My wife was pregnant with our son Paul. I had a short time to hit the streets. This is at 18th & Walnut. I used Andre’ the Leica M4, I saw the light and that’s what I was attracted to. Then this guy comes and lays down right in front of me. Even then I didn’t like making photos of homeless people. I did tho because, in my mind and heart, I wasn’t exploiting anyone. Not much was happening and I waited to see if anything would develop. I was just about to leave when I saw a few well-dressed ladies walking towards me. Closer and closer and then very close. Two of the ladies walked faster than the lady in the rear. Mother Light was gracious and started shining brightly. I started to feel a photo and then the 3rd lady, walking past the man and me as if we didn’t even exist. I looked at the shadow of her high-class shoes….click.
Kosmin called me and told me he had a special deal on film for me. So I went to the store and he told me he had a lot of 35mm Infra-Red film. The rolls were 20 & 36 exp. Well, he charged me $50..00 for 90 rolls of film, a changing bag, and sold me separately, 10 Leica film cassettes. He told me that if I spooled the Kodak Film into Leica cassettes, I wouldn’t need a changing bag and could load the film in the camera the same as always. No FOG! He said, just count 3 to start the roll. I went to the darkroom in the store and loaded a roll in the Leica cassette. Well, I thanked him as always and started home. I never used a light meter and still don’t like them. So I guessed exposure and made some snaps on the way home. I believe the shot above is the first with the Infra-Red film. When I processed the film, I was amazed. It’s like I see this in my mind for years and didn’t know how to make it. I spent about 3 years using this film and used it for everything. I was loving the way it made me see light.
I was walking all around time square and wasn’t feeling anything. I think I shot like 1/2 roll of film. I had the Black M6 and haven’t really used it that much. I had the M4 also as a backup. I saw that Ralph Gibson was doing ads for Leica and as much as I was into my M cameras, I was intrigued by the M6. For me, making the transition to the M6 was a major experience. The camera for me is my friend and we have a creative synergism. I feel the image and feel the light and set the exposure intuitively. I have been doing that since 1970 in Nam. Now the new kid in town had red lights inside. The connection for me has changed but I committed to adapt.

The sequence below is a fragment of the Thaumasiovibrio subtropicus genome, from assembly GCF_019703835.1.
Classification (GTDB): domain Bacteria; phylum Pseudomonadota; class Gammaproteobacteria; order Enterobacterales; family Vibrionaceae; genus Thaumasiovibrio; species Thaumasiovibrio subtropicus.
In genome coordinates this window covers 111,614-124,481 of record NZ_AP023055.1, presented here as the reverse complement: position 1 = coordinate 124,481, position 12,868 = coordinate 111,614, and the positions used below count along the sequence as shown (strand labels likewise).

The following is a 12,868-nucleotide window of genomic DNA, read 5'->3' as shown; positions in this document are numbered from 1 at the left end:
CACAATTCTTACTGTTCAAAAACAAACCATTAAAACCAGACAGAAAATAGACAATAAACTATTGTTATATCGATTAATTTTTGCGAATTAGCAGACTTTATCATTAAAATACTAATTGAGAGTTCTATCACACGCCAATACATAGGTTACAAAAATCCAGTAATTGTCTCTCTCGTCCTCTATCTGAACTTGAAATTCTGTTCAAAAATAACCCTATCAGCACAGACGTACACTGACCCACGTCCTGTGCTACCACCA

I’m walking on the side of Macy’s and it’s hot and humid and stinky. I see this man sitting against a wall and he seemed kinda mellow. I leaned against a wall and made a shot. I walked to him and he asked me to sit so I did. We talked for a while and for some unknown reason, I was at peace, within. I didn’t make any more photos of Khalid. I didn’t feel the need. When we parted company, I felt kinda like a small part of me was being left behind. It was an uneasy feeling, like when you leave home and keep thinking ya forgot something. I didn’t print this photo fro over a year. When I did, Diana bought it and sold some for me,.
I have been doing shadows and legs etc for a long time. I believe in method and intent. For years friends told me to just make photos and not categorize them. Just work. Well, I wasn’t and still not good about taking orders. Anyway, I found it very helpful to have a series of work or groups, etc. I have some like…. Gambe’ Game, shadows, reflections, icons, public transit. There’s more but this gives an idea of working.
The street is about trigger mechanisms and recognizing them. For me, it became a method by keeping order or my photos. I went against everyone but I have to do it my way. If there’s a solid path for your journey, it is easy to go off and wander around and find your way back. If there is no path, then you just wander around aimlessly and hope you find your way to what?
The other important thing about the organization is, if you ever get bored or lost, you have your history to look at and find the path again. History gives a clear view of where you once were and a guide to where you could go now.
It was really hot and the sun was at full blaze. I was on 17th street and there was scaffolding and I went under it to get out of the direct blast of the sun. I watched people walk past and the shadows and legs were exciting….. then a businessman was walking into view and all of a sudden, the light turned on high intensity and the shadows just captured me …..Click!
Years before that, my friend Paul and I were looking at each other’s photos. He said to me, “nice juxtaposition Don”. I was badass man, I didn’t flinch. I had no clue what juxtaposition meant. I went to the library the next day and asked the librarian about the meaning. She got a dictionary and explained it. Now I was a juxtpositioner and I knew how to be all that and more.